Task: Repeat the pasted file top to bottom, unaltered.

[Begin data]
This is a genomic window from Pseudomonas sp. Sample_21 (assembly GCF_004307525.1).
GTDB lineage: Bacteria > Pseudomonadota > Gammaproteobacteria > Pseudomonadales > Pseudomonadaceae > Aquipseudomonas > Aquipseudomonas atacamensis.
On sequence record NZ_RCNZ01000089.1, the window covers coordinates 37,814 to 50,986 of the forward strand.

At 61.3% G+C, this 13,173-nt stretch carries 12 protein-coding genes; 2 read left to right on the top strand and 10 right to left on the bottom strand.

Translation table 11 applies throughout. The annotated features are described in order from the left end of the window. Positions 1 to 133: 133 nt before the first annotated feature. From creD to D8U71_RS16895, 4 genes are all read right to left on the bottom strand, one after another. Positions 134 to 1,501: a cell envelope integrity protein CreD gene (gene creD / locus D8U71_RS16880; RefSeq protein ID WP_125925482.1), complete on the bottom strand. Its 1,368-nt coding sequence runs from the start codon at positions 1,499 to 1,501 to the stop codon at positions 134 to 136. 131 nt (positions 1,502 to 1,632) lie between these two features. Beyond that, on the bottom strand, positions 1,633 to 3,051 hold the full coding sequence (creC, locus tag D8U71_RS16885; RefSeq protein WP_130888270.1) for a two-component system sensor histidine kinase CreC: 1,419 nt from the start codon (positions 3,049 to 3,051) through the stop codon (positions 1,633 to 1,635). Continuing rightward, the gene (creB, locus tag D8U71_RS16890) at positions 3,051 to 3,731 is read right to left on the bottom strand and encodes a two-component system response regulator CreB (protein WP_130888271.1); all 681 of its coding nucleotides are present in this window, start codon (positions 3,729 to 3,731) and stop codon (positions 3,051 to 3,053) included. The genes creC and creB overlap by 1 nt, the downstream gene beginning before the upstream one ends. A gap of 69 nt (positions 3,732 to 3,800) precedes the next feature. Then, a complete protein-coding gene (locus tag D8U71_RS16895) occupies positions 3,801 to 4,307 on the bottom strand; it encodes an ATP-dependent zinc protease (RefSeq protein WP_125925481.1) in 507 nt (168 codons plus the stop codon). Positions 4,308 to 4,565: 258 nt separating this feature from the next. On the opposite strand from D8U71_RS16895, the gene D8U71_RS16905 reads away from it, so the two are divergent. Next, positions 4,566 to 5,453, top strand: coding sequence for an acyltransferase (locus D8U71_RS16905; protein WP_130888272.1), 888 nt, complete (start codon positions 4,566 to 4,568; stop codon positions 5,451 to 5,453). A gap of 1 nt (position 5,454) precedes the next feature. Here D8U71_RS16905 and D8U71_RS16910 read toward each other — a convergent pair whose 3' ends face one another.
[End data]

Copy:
This is a genomic window from Pseudomonas sp. Sample_21 (assembly GCF_004307525.1).
GTDB lineage: Bacteria > Pseudomonadota > Gammaproteobacteria > Pseudomonadales > Pseudomonadaceae > Aquipseudomonas > Aquipseudomonas atacamensis.
On sequence record NZ_RCNZ01000089.1, the window covers coordinates 37,814 to 50,986 of the forward strand.

At 61.3% G+C, this 13,173-nt stretch carries 12 protein-coding genes; 2 read left to right on the top strand and 10 right to left on the bottom strand.

Translation table 11 applies throughout. The annotated features are described in order from the left end of the window. Positions 1 to 133: 133 nt before the first annotated feature. From creD to D8U71_RS16895, 4 genes are all read right to left on the bottom strand, one after another. Positions 134 to 1,501: a cell envelope integrity protein CreD gene (gene creD / locus D8U71_RS16880; RefSeq protein ID WP_125925482.1), complete on the bottom strand. Its 1,368-nt coding sequence runs from the start codon at positions 1,499 to 1,501 to the stop codon at positions 134 to 136. 131 nt (positions 1,502 to 1,632) lie between these two features. Beyond that, on the bottom strand, positions 1,633 to 3,051 hold the full coding sequence (creC, locus tag D8U71_RS16885; RefSeq protein WP_130888270.1) for a two-component system sensor histidine kinase CreC: 1,419 nt from the start codon (positions 3,049 to 3,051) through the stop codon (positions 1,633 to 1,635). Continuing rightward, the gene (creB, locus tag D8U71_RS16890) at positions 3,051 to 3,731 is read right to left on the bottom strand and encodes a two-component system response regulator CreB (protein WP_130888271.1); all 681 of its coding nucleotides are present in this window, start codon (positions 3,729 to 3,731) and stop codon (positions 3,051 to 3,053) included. The genes creC and creB overlap by 1 nt, the downstream gene beginning before the upstream one ends. A gap of 69 nt (positions 3,732 to 3,800) precedes the next feature. Then, a complete protein-coding gene (locus tag D8U71_RS16895) occupies positions 3,801 to 4,307 on the bottom strand; it encodes an ATP-dependent zinc protease (RefSeq protein WP_125925481.1) in 507 nt (168 codons plus the stop codon). Positions 4,308 to 4,565: 258 nt separating this feature from the next. On the opposite strand from D8U71_RS16895, the gene D8U71_RS16905 reads away from it, so the two are divergent. Next, positions 4,566 to 5,453, top strand: coding sequence for an acyltransferase (locus D8U71_RS16905; protein WP_130888272.1), 888 nt, complete (start codon positions 4,566 to 4,568; stop codon positions 5,451 to 5,453). A gap of 1 nt (position 5,454) precedes the next feature. Here D8U71_RS16905 and D8U71_RS16910 read toward each other — a convergent pair whose 3' ends face one another.